At The New York Times’ fifth annual Schools for Tomorrow conference in September, speakers addressed a number of pressing issues in higher education today — low graduation rates, rising tuition costs, and issues of race, gender, and class on campuses throughout the country.
One phrase that kept coming up — on panels with university presidents, educators, and journalists alike — was economic diversity.
Economic diversity measures the number of students admitted to college who come from low-income households, rather than by the number of students from particular ethnic or racial backgrounds.
The Importance of College Access
While there are different methods for determining which colleges admit students from a range of socioeconomic backgrounds, the Times looks at how many enrolled students receive Pell grants, how many of these students graduate, and what they pay for their education overall. These factors are measured and compared to create its College Access Index.
According to David Leonhardt, who is the managing editor of the Times’ feature The Upshot and who hosted the conference, low-income students are less likely to apply to selective schools than high-income peers — but these economically disadvantaged students are also more likely to graduate from such colleges than they would from non-selective institutions.
Economic diversity will likely start to become a concern for more and more Americans. Leonhardt noted that across the United States, median household income has been falling for a number of years, and has not yet returned to its all-time high in 1999. Meanwhile, the cost of attending college has risen dramatically, outpacing inflation. One of the consequences is that even for middle-income families, higher education is becoming a luxury many cannot afford.
The Need for Greater Commitment
Given the economic pressure felt by many Americans in trying to attain a college education and the ostensible commitment voiced by higher education leaders to increasing access for a greater percentage of the population, why don’t all schools make economic diversity a high priority?
Most colleges say that they are “need blind,” meaning that admissions officers do not consider students’ ability to meet the cost of tuition and fees when deciding whether to accept applicants. But in reality, schools are limited in the amount of financial aid they can give to students who need it, and these constraints affect the composition of incoming classes.
Grinnell College, a small liberal arts institution in Iowa, comes in at 31 on the Times’ 2015 list; its president, Raynard S. Kington, attributed the school’s success to its high endowment and $40 million budget for financial aid. “28 percent of our students pay no tuition,” he said. “It’s about having the resources … not everyone can do what we did.”
Catharine Bond Hill, president of Vassar another small, liberal arts college, remarked that places like Grinnell and Vassar can do a lot to help more low-income students enroll in competitive colleges, but because of their limited size, “ultimately if we’re going to solve the problem, it’s going to have to be the public schools.”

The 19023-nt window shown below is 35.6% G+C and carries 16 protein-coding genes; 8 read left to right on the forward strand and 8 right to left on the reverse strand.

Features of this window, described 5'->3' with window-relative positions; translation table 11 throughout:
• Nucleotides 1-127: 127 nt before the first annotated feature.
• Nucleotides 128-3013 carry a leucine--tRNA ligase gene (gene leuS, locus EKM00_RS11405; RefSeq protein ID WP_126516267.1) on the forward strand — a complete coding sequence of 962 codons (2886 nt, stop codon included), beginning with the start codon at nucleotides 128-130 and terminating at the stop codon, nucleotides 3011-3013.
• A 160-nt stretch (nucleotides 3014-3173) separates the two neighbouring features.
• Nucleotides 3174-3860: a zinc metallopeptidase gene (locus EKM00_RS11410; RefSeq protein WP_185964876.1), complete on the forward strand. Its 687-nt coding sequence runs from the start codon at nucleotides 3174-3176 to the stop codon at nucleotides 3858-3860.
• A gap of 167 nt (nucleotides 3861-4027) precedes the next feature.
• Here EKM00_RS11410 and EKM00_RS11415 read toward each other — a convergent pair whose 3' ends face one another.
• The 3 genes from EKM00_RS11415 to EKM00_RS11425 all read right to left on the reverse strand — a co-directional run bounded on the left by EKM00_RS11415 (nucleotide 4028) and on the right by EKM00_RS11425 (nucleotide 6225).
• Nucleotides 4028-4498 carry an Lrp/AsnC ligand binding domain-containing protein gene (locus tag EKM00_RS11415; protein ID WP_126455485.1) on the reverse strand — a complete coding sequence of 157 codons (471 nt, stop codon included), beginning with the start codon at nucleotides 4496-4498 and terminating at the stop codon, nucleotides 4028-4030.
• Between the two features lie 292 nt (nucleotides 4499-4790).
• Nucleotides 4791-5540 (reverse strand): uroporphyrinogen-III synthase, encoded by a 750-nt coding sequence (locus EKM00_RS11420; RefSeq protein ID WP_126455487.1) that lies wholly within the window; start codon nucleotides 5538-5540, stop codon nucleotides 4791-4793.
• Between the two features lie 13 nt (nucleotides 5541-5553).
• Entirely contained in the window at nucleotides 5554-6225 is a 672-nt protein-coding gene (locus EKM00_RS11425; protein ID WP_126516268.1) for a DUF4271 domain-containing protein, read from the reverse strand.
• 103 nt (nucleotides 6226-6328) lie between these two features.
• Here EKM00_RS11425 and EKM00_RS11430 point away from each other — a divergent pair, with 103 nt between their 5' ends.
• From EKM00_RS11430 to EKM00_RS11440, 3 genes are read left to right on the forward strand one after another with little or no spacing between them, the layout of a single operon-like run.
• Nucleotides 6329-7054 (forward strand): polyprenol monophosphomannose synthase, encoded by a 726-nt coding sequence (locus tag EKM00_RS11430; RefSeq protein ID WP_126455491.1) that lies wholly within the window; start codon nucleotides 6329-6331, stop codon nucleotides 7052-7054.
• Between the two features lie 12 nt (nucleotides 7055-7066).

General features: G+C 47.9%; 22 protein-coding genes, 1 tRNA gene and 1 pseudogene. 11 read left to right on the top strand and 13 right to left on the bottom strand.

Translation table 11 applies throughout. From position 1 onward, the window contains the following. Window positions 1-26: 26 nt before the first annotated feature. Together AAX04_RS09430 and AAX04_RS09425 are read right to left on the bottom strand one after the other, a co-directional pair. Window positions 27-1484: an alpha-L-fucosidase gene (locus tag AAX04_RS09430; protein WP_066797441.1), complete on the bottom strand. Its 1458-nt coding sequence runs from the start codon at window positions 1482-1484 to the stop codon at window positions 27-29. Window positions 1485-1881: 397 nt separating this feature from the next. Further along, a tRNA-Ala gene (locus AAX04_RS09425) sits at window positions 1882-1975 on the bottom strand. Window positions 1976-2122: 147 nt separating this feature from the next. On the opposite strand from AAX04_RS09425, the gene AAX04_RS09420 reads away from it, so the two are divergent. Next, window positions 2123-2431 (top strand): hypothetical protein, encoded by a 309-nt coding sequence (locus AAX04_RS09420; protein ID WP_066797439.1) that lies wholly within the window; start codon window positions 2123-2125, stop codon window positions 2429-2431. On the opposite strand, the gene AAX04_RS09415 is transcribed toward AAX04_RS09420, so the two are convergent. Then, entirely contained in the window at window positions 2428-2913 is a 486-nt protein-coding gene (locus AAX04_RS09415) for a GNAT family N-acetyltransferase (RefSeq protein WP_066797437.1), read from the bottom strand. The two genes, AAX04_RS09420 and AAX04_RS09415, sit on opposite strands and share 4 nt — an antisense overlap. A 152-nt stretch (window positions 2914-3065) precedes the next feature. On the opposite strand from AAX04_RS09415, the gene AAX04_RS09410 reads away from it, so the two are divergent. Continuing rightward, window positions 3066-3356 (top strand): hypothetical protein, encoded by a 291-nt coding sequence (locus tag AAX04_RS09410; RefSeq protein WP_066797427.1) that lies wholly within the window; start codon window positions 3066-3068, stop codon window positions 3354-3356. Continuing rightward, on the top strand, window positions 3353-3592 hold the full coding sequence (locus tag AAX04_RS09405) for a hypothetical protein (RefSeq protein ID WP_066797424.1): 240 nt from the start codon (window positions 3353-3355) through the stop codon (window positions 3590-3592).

Many state legislatures have significantly decreased their financial support for public universities, as Robert J. Zimmer, president of the University of Chicago explained. He went on to note that “the public is not willing to support higher education to the same extent that they’re willing to support other priorities,” adding that, “it creates a huge stress on these systems” and makes it tougher for schools to accept students who are not well-off.
In addition to colleges like Grinnell, Vassar, and the University of Chicago, there are others that have managed to attain economic diversity as well. The University of California system has long been dedicated to providing an education for all, and other large state schools, like the University of Washington and the University of North Carolina, also enroll high percentages of students receiving Pell grants.
The Benefits of College Attainment
Many high schoolers from low-income families assume they should not apply to private colleges because of the higher tuition these institutions publish, but the Times’ Index demonstrates that this belief isn’t always accurate. Private schools typically post higher “sticker prices,” but some have also made a commitment to increasing economic diversity at their college and have significant endowments to back up this goal.
College-educated young people are much less likely to be unemployed than peers who earn only a high school diploma. The wage gap between high school and college grads, moreover, is nearly $20,000 a year, and rising.
In addition to alleviating issues of employment and income inequality, increasing economic diversity at colleges has less tangible benefits, as well. Studies suggest that class diversity improves race relations on campuses, and interacting with people of different backgrounds and experiences can broaden students’ worldviews, enhance their social abilities, and better prepare them for living and working in multicultural settings — all ostensibly goals of higher education.
The cost of college has, inarguably, gone up significantly in the past several decades, while incomes for many American households have remained flat or diminished. As a nation, the U.S. must grapple with the demands for a highly educated workforce and the difficulty for many families of ensuring that their children can participate in 21st century job opportunities in the years to come. That said, there are colleges and universities that are attempting to address this need, and The New York Times’ economic diversity rankings help in this effort.
You find both the sticker price and "real price" of colleges on Noodle — try out our university search tool to learn more.